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If you know something is readily available online, you're likely to forget about it
Do you like to watch? Or do you prefer being there?
There's been a lot of discussion lately about the use of video and audio lecture capture technology to record videos of lectures or classroom activity. This means that students can review the class later, or even watch it if they happen to miss it. Most universities offer this service as a matter of course. Increasingly, TAFE NSW Institutes are investigating it as a possible way of offering choices to students.
But is it the best way to fully engage students? What are the implications of offering this choice (for both the teachers and the students)?
A few weeks ago I was at the ASCILITE Conference (Australasian Society for Computers in Learning in Tertiary Education) at Macquarie University, where I heard about an interesting study into lecture capture technology. The results are probably not surprising.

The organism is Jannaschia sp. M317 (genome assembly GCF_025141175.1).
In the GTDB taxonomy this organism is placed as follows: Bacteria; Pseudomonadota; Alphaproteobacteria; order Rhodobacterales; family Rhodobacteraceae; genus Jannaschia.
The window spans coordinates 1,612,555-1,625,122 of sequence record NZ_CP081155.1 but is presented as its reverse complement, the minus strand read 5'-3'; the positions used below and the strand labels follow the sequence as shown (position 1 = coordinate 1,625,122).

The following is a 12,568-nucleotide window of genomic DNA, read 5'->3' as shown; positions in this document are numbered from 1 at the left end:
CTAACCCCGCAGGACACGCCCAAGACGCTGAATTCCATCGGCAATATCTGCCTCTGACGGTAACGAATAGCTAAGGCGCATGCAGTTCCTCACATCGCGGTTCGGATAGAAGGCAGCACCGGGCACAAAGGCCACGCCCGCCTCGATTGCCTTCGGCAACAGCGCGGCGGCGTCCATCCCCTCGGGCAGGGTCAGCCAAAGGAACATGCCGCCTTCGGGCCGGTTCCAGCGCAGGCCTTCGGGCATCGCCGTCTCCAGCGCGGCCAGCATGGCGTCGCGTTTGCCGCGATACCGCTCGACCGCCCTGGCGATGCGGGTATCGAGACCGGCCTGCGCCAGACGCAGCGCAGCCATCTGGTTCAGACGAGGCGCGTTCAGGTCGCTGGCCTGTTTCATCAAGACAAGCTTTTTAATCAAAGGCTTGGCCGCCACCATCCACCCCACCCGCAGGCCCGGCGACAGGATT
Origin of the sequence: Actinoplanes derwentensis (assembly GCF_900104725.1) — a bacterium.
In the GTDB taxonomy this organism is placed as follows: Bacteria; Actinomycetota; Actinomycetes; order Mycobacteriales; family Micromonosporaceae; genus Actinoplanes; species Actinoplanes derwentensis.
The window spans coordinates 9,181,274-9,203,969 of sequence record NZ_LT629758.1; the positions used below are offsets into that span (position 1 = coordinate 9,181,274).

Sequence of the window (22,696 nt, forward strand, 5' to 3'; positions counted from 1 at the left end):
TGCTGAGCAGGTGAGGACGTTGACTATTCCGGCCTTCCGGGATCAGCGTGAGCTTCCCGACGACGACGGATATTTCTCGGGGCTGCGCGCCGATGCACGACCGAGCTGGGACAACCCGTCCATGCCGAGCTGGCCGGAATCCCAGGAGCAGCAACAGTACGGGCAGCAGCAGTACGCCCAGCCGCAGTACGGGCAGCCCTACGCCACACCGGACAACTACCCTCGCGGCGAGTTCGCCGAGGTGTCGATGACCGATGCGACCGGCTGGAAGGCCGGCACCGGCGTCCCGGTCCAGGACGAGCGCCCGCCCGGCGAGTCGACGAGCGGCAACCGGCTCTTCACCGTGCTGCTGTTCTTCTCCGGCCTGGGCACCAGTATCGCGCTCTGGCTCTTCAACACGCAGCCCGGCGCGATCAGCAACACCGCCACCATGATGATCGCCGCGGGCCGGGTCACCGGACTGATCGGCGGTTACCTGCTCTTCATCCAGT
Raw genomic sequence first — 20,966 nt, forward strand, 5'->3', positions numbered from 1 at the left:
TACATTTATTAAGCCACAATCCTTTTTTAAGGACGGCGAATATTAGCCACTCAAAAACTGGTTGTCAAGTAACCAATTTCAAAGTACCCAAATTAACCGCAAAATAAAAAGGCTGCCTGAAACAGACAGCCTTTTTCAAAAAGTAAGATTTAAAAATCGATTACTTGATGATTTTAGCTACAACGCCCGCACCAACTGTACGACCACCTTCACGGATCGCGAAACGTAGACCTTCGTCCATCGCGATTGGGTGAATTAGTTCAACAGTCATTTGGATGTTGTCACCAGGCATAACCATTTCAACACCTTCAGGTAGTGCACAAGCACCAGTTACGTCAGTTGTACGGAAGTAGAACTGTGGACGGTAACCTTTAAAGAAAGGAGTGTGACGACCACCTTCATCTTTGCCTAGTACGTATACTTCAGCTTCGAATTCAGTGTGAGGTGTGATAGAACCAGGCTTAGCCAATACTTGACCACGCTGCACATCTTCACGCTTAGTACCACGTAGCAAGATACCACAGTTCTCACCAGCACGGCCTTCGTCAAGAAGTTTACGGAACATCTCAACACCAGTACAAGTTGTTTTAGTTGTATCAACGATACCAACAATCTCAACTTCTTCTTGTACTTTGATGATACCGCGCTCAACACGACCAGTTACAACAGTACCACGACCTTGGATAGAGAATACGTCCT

Students who'd normally skip lectures are now more likely to, because they feel they can "catch up later". The trouble is, they often don't. This is known as the Google Effect, meaning that if you know something is readily available online, you're likely to forget about it. Or leave it until later.
Which means that just before exams, there's a huge amount of viewing being done as students try to catch up on all the lectures or classes they've missed. Cramming to the extreme.
Students who'd normally try to attend every class tend to use both lectures and lecture capture technology.
Now being able to catch up if you've been sick, or being able to review something that you didn't understand, seems at the outset to be a great idea. After all, if you give people the choice then they can make the decision. But it seems that choice for some people means they choose the immediate easy option. And this can work against them in the long run.
For some people, ‘choice' means that they'll intentionally miss classes because they can always catch up later. But as they often don't, they can end up falling behind.
So if you like being there, and like to watch, you're probably in the best position.
If you only like to watch, you may be in for a surprise at exam time.